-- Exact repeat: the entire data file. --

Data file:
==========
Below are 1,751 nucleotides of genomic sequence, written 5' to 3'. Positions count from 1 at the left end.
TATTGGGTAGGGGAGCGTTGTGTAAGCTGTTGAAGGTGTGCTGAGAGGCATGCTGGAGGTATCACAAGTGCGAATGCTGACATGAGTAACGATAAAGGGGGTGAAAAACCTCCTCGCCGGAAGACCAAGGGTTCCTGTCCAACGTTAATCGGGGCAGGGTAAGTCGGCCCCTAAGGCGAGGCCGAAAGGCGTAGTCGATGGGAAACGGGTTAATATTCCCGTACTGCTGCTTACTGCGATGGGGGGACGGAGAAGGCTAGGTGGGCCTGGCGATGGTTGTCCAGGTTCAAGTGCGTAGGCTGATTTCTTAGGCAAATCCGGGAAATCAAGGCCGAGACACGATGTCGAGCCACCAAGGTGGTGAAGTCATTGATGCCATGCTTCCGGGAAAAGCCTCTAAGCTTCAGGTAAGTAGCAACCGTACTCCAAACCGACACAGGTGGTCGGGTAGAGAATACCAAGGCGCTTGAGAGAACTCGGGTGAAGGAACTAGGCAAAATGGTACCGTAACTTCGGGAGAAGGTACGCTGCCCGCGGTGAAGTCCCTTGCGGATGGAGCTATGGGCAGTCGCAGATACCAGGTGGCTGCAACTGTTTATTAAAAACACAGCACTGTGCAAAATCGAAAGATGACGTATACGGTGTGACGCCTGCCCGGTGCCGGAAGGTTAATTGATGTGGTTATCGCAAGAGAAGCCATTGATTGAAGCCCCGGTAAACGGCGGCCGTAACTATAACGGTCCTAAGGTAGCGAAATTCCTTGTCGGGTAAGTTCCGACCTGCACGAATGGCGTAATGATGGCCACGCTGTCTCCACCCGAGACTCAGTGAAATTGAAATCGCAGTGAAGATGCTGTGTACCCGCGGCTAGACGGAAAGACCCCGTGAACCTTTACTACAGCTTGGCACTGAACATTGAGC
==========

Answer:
Below are 1,751 nucleotides of genomic sequence, written 5' to 3'. Positions count from 1 at the left end.
TATTGGGTAGGGGAGCGTTGTGTAAGCTGTTGAAGGTGTGCTGAGAGGCATGCTGGAGGTATCACAAGTGCGAATGCTGACATGAGTAACGATAAAGGGGGTGAAAAACCTCCTCGCCGGAAGACCAAGGGTTCCTGTCCAACGTTAATCGGGGCAGGGTAAGTCGGCCCCTAAGGCGAGGCCGAAAGGCGTAGTCGATGGGAAACGGGTTAATATTCCCGTACTGCTGCTTACTGCGATGGGGGGACGGAGAAGGCTAGGTGGGCCTGGCGATGGTTGTCCAGGTTCAAGTGCGTAGGCTGATTTCTTAGGCAAATCCGGGAAATCAAGGCCGAGACACGATGTCGAGCCACCAAGGTGGTGAAGTCATTGATGCCATGCTTCCGGGAAAAGCCTCTAAGCTTCAGGTAAGTAGCAACCGTACTCCAAACCGACACAGGTGGTCGGGTAGAGAATACCAAGGCGCTTGAGAGAACTCGGGTGAAGGAACTAGGCAAAATGGTACCGTAACTTCGGGAGAAGGTACGCTGCCCGCGGTGAAGTCCCTTGCGGATGGAGCTATGGGCAGTCGCAGATACCAGGTGGCTGCAACTGTTTATTAAAAACACAGCACTGTGCAAAATCGAAAGATGACGTATACGGTGTGACGCCTGCCCGGTGCCGGAAGGTTAATTGATGTGGTTATCGCAAGAGAAGCCATTGATTGAAGCCCCGGTAAACGGCGGCCGTAACTATAACGGTCCTAAGGTAGCGAAATTCCTTGTCGGGTAAGTTCCGACCTGCACGAATGGCGTAATGATGGCCACGCTGTCTCCACCCGAGACTCAGTGAAATTGAAATCGCAGTGAAGATGCTGTGTACCCGCGGCTAGACGGAAAGACCCCGTGAACCTTTACTACAGCTTGGCACTGAACATTGAGC